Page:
So determinism doesn't work in the stupid way of determining the future metric uniquely, but it works in the only way it is supposed to work, by determining the metric up to diffeomorphisms. You must remember that Einstein was working before gauge invariance was formulated as a concept (he formulated this idea in the resolution of the hole argument), so he wasn't comfortale with the idea that determinism is only up to a relabeling of the variables.

The passive/active distinction

The passive/active distinction is something people make up to try to distinguish between what they consider two different things: moving a ball two units to the left, or moving the coordinate system two units to the right. The argument that these people give is that I can actually put my hands on the ball and move it two units to the right, but if I change coordinates, the ball stays put and I move the coordinates by doing something mental. So the two things are different.

This is a wrong and confusing point to make, because if you make a consistent picture, either purely mathematical or purely physical, the distinction vanishes. If you want a physical positivistic definition of a coordinate frame, it comes with metersticks and clocks in places in space that tell you how to measure the positions of objects. Moving the frame to the left is like moving all those metersticks and clocks, and it is equivalent to physically moving the ball to the right. Alternatively, if you think of the ball as a mathematical model ball, with a position in a mathematical model universe inside a computer, moving the ball to the right in the mathematical model world is exactly the same (and just as much a mental game) as moving the coordinates to the right.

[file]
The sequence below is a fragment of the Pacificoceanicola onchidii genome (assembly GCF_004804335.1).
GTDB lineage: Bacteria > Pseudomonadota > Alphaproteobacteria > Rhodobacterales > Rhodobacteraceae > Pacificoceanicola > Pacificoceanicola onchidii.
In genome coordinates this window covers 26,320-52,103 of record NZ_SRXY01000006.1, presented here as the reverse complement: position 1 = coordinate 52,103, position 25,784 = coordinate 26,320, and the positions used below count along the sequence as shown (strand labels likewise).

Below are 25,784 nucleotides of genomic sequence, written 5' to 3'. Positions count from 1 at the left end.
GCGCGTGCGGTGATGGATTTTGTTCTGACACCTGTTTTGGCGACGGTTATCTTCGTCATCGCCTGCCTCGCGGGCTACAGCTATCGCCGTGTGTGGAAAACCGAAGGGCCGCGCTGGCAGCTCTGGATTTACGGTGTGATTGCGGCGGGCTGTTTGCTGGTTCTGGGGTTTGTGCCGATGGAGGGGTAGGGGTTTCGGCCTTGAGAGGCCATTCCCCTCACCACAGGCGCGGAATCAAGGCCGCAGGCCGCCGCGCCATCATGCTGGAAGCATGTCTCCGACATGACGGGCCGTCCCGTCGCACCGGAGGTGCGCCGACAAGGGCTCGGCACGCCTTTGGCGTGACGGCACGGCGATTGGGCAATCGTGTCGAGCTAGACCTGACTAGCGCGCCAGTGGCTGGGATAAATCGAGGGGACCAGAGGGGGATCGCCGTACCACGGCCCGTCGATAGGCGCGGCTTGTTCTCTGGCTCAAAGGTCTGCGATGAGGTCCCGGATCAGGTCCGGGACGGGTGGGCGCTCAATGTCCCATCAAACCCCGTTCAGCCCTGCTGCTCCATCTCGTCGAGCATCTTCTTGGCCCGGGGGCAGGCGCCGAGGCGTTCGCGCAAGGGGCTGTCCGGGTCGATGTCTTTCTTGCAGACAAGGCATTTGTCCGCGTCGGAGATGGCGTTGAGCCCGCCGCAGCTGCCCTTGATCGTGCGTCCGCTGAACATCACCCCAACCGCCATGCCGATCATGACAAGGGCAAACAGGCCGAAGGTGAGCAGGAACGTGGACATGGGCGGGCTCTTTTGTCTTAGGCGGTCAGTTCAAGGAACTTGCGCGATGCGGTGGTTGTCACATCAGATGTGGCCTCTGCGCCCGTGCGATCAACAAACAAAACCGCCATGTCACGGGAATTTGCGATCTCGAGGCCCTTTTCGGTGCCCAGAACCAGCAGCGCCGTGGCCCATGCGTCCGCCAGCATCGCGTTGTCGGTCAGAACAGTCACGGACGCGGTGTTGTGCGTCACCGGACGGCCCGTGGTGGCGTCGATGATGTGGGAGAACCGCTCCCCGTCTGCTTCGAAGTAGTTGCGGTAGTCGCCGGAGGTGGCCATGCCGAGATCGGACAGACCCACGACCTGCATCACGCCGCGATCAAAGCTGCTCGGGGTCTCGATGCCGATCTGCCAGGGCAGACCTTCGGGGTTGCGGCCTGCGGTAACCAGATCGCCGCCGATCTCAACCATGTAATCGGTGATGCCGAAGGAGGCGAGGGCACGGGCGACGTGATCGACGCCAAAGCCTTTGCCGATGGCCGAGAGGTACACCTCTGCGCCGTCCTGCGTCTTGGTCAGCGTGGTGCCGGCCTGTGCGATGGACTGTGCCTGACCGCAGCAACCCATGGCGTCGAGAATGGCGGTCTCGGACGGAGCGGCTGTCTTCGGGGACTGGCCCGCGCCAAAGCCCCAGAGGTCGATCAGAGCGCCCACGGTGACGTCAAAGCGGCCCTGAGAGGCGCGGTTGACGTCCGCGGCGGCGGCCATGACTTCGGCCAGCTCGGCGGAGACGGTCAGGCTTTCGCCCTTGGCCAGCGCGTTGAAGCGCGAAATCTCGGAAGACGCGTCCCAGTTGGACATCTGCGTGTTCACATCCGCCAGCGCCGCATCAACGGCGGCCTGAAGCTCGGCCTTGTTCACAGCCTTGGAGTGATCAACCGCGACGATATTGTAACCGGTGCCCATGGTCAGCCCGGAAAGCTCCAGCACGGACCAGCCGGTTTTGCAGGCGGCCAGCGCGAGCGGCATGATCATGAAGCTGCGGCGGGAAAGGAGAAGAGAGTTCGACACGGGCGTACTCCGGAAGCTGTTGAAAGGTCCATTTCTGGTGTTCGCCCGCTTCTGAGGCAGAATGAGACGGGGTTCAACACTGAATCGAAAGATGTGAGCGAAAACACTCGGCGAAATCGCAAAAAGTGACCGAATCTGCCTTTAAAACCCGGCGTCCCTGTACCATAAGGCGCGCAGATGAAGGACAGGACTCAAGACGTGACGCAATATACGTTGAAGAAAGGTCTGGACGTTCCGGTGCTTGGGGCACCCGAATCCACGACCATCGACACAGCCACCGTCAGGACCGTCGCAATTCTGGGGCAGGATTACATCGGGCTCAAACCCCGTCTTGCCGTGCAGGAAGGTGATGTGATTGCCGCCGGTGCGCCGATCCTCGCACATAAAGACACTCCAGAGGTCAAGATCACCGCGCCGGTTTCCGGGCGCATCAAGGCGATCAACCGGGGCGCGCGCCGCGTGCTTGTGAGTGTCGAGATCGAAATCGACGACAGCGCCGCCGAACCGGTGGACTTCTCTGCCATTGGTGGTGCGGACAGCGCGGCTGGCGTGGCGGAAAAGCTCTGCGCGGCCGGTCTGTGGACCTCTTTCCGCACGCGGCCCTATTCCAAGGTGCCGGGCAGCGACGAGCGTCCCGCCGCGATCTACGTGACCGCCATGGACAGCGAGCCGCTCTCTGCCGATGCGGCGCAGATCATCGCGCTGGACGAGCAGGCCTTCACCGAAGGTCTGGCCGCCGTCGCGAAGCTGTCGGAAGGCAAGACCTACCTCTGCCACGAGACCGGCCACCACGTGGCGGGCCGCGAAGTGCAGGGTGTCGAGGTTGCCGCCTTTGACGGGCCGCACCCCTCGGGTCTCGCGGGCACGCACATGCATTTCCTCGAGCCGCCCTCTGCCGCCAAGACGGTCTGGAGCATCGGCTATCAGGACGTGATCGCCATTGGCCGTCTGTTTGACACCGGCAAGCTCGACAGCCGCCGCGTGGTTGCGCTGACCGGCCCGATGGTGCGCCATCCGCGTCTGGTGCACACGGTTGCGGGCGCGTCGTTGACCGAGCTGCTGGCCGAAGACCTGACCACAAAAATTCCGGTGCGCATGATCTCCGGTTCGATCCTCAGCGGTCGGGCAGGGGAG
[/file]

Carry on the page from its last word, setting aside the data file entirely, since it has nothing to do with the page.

The distinction between the two activities comes when you compare moving the ball in the model (which is always mental) to moving the ball in the world (which is always physical). The mental/physical map is being invoked here, and instead of saying "oh yes, this is the map between the model and the world", the active/passive afficianado insists that there are really two different kinds of mental transformations in the model: moving the ball or moving the frame, and only one of them is physical motion, and the other is a frame relabeling. This distinction is just a philosophical error mixing up the model/object divide (which is conceptually present) with the moving the object one way/moving the frame the other way distinction, which is completely bogus. There is no distinction really, and the active/passive business is just an annoying thing that gets in the way of learning symmetry.

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ok, what about statements such as "all physical theories are invariant under passive diffeomorphisms, but only GR is invariant under active diffeomorphisms, which QED or any other theory in a fixed background are not" (continued) –  lurscher Jun 25 '12 at 13:30
    
for a moment i thought this was trying to say that different physical solutions can be mapped with a transformation similar in embodiment to a coordinate transformation, but that maps two actually different geometries, similarly to how a conformal mapping in the complex plane would relate different solutions to the harmonic electrostatic potentials –  lurscher Jun 25 '12 at 13:32
    
what about this other statement? is it true in some sense? –  lurscher Jun 25 '12 at 13:33
    
@lurscher: I'm thinking about it. I know what you mean, so I wouldn't object if you said it, but it's not the way I state it. Maybe this is an example of where there is an active/passive distinction (but I don't think so). I prefer to say it as "the metric is nondynamical", but this is not dealing with it completely. I'll think about it more. –  Ron Maimon Jun 25 '12 at 18:43
    
i know, when i said "i thought this was trying to say.." i didn't mean your answer, i meant that whatever gist of relevance to the whole argument probably might have to do with such mapping of different solutions. Such thing if true would be really interesting, but as you said, if it is true, is not clearly stated in the literature as such –  lurscher Jun 25 '12 at 18:46